How to Spray Paint a T-Shirt


Posted by AllDayShirts on to Printing Techniques.

Entrepreneurship is nothing new in the US. In fact, it was exceedingly common before industrialization when people often worked on farms or in specific trades. The rise of factories and large cities didn’t kill the entrepreneurial spirit, but entrepreneurship did decline over the course of the 20th century. Even so, better than 60 percent of Americans hold on to the idea of owning their own business. The Covid pandemic, of all things, kicked off a new era of entrepreneurship. People who thought about joining the ranks of custom clothes sellers started doing it.

Of course, you have a lot of options for your custom clothes venture. You could design your own fashion line or get into embroidered clothing. If you want to head in a different direction that lets you embrace creativity, but takes less upfront investment, spray-painted t-shirts are an ideal option. Not sure how you make a spray-painted t-shirt? Keep reading for our step-by-step guide about how to spray paint a t-shirt.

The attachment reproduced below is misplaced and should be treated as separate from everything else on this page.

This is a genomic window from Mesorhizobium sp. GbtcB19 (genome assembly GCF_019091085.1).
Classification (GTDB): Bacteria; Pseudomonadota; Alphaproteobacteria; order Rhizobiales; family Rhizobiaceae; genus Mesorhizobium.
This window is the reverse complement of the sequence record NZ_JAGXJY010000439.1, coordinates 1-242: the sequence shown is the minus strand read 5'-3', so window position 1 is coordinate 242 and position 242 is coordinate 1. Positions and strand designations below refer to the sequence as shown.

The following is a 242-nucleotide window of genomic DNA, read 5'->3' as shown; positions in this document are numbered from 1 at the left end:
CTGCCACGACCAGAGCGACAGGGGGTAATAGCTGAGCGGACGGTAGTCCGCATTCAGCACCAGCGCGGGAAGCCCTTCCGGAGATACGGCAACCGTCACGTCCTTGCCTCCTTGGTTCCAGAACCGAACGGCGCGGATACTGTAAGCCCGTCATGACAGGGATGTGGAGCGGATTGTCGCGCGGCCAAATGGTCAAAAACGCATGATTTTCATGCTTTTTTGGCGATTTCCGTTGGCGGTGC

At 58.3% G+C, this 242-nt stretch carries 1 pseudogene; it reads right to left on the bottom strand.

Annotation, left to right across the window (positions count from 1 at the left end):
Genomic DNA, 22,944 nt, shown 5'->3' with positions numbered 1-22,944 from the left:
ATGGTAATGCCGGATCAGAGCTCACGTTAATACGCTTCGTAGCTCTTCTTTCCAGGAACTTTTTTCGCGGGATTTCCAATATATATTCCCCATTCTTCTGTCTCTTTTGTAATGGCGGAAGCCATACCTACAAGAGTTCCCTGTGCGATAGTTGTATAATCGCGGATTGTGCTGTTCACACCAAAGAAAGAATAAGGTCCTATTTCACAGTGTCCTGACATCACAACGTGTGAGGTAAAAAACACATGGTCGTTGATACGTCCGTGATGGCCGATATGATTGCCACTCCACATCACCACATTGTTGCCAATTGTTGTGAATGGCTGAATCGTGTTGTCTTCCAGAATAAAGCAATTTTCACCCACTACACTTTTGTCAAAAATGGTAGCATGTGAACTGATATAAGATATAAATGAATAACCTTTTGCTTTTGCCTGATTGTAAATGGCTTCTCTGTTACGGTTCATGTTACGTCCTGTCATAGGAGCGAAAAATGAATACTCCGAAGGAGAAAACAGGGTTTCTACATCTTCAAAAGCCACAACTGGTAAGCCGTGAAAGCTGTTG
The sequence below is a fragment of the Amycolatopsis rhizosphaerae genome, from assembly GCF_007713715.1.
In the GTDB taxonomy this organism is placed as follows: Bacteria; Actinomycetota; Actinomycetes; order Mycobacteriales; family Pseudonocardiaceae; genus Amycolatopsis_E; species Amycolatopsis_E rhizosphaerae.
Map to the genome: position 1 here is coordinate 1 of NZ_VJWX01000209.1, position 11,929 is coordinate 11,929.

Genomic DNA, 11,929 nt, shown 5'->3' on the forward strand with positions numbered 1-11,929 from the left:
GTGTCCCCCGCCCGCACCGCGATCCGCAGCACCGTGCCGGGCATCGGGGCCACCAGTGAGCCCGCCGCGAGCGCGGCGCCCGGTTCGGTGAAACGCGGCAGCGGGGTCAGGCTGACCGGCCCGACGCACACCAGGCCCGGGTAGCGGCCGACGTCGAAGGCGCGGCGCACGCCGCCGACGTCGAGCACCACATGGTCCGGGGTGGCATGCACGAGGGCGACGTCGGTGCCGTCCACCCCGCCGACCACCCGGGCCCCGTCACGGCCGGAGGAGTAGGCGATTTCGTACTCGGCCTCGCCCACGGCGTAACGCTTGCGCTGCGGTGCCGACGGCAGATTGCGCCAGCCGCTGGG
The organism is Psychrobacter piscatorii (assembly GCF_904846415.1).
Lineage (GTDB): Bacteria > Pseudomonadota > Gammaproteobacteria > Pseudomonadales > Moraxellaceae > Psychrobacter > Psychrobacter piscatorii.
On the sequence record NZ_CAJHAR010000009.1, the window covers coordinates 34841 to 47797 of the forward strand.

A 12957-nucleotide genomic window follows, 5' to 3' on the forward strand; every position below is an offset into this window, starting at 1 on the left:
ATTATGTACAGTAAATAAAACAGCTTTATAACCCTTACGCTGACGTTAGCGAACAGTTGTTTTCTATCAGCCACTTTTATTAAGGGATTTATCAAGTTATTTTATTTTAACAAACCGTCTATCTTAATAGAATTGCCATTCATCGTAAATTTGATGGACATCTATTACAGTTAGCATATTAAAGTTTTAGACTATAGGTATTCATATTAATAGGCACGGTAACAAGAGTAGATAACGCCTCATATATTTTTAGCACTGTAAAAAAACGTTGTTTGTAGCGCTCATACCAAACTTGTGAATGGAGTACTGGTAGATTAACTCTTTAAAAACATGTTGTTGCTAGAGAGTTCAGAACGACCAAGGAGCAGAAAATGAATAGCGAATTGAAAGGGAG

You will need some essential supplies before you can unleash your spray painting genius. Some key items will include

  • T-shirts
  • Spray paint
  • Stencil material
  • Cutting tool

Let’s start with the t-shirts themselves. You can get t-shirts at all kinds of price points and quality levels. For a nice balance between cost and quality, we recommend the Gildan G500.

Rust-oleum spray paint

Next up is the spray paint. You want to make sure that you a fabric or vinyl paint for your t-shirts to get the best results. We like the Rust-Oleum Spray Paint, but there are lots of other options, such as:

  • Tulip Permanent Fabric Spray Paints
  • Krylon COLORmaxx Spray Paint
  • Simply Spray Fabric Spray Paint
  • Tulip Glitter Spray Paint
  • Rust-Oleum Specialty Outdoor Fabric Paint
  • Montana Cans Acrylic Spray Paint
  • Dupli-Color Vinyl and Fabric Spray
  • Tulip Neon Fabric Spray Paint
  • Tulip Multicolor Fabric Spray Paint